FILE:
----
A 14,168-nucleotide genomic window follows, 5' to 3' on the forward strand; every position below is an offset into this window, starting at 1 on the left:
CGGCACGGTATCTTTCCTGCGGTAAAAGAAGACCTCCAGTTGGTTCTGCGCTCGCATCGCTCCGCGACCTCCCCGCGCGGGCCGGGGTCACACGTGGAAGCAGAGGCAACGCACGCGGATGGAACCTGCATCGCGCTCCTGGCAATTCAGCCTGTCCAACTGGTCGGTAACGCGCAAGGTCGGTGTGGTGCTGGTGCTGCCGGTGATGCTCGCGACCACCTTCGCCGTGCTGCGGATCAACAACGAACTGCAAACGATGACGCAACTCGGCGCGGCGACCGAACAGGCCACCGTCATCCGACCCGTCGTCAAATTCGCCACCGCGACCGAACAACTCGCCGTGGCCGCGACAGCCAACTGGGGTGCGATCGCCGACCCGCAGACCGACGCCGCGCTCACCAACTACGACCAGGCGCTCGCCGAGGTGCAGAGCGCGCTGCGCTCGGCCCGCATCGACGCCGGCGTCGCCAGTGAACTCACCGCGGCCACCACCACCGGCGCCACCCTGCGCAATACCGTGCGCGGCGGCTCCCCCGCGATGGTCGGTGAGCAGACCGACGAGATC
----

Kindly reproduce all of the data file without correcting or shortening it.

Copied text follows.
A 14,168-nucleotide genomic window follows, 5' to 3' on the forward strand; every position below is an offset into this window, starting at 1 on the left:
CGGCACGGTATCTTTCCTGCGGTAAAAGAAGACCTCCAGTTGGTTCTGCGCTCGCATCGCTCCGCGACCTCCCCGCGCGGGCCGGGGTCACACGTGGAAGCAGAGGCAACGCACGCGGATGGAACCTGCATCGCGCTCCTGGCAATTCAGCCTGTCCAACTGGTCGGTAACGCGCAAGGTCGGTGTGGTGCTGGTGCTGCCGGTGATGCTCGCGACCACCTTCGCCGTGCTGCGGATCAACAACGAACTGCAAACGATGACGCAACTCGGCGCGGCGACCGAACAGGCCACCGTCATCCGACCCGTCGTCAAATTCGCCACCGCGACCGAACAACTCGCCGTGGCCGCGACAGCCAACTGGGGTGCGATCGCCGACCCGCAGACCGACGCCGCGCTCACCAACTACGACCAGGCGCTCGCCGAGGTGCAGAGCGCGCTGCGCTCGGCCCGCATCGACGCCGGCGTCGCCAGTGAACTCACCGCGGCCACCACCACCGGCGCCACCCTGCGCAATACCGTGCGCGGCGGCTCCCCCGCGATGGTCGGTGAGCAGACCGACGAGATC